Fiscal competence, sound money and economic stability. These buzz words are sensible aims for a government, but don’t describe the achievements of the one that’s been in power for 12 years in Westminster.
I’m not only talking about the disaster gamble that happened just eight weeks ago. Of course, Liz Truss and Kwasi Kwarteng pushed our economy over a cliff edge, but Conservative MPs are the ones who’d been dragging it there since 2010.
Their long ‘experiment’ with austerity has left a legacy that can only point to failure. Starving the NHS and all public services of funding has done nothing for economic growth. It’s resulted in struggling services, declining pay for the people providing them, and a recruitment and retention crisis – particularly in the NHS.
Data from the Health Foundation shows that NHS spending over the last 10 years lags way behind Europe by £40bn a year. Had there been greater investment in the NHS, the UK wouldn’t have been so vulnerable when COVID-19 hit, and it would have recovered quicker. It’s no wonder our members working in health services are fed up, and are now voting on whether to take industrial action for the first time in years.
During the summer, while the economic crisis festered, the people in power were too busy arguing amongst themselves about who should be in charge. The new prime minister and chancellor are now saying they’ll stabilise the economy and reduce inflation by simply repeating the same failed austerity programme. And I hear the original austerity architect, former chancellor George Osborne, has been advising the government.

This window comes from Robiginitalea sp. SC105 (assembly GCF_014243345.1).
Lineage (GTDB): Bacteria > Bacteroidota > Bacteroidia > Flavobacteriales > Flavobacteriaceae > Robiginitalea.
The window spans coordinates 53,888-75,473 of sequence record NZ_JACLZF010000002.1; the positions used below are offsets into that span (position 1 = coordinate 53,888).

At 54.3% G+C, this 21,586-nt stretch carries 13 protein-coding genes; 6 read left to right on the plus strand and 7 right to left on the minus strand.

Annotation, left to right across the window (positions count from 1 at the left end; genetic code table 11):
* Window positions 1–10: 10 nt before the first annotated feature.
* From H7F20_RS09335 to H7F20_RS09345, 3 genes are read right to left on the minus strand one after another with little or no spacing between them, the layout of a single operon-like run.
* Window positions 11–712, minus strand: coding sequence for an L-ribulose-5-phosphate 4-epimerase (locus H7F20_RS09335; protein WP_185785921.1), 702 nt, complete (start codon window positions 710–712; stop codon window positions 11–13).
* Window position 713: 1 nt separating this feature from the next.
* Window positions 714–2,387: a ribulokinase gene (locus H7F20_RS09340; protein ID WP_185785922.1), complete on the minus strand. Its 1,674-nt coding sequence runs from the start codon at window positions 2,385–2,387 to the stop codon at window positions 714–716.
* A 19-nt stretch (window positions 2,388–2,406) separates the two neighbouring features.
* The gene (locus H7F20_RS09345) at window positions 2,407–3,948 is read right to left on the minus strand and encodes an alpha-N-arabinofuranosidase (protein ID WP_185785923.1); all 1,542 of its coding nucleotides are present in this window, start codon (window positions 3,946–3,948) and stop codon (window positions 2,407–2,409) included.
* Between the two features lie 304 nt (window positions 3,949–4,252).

But as Jeremy Hunt admits the NHS is “on the brink of collapse” and Rishi Sunak rightly points out that “we face a profound economic crisis”, how can they think that austerity will fix it?
It’s no longer an experiment. It’s been proven to produce sluggish growth, open up vulnerabilities in our public services, and cause declining living standards and pay for millions of working people across the UK.
Despite the chancellor’s claims of wanting to “protect the vulnerable, because to be British is to be compassionate”, it’s reported that free school meals in England won’t be expanded, energy bills will rise dramatically again in April, and despite public sector pay lagging way behind inflation and private sector pay, it’s about to be capped at 2%.
Choosing to go down this route again only begs the question – who is this government really working for? These aren’t the choices of a government on the side of working people, nor is it a government on the side of public services. But UNISON is still fighting for our members and the public services they provide.
Earlier this week I handed in a petition of over 180,000 signatures to No10 Downing Street (pictured above), calling on the government to end the pay crisis with a £15 an hour minimum wage and an inflation-busting pay rise for public sector workers.
Yesterday I wrote to the Chancellor asking him to do the same, because ending the pay crisis should be at the forefront of the government’s plans to support working people and grow the economy.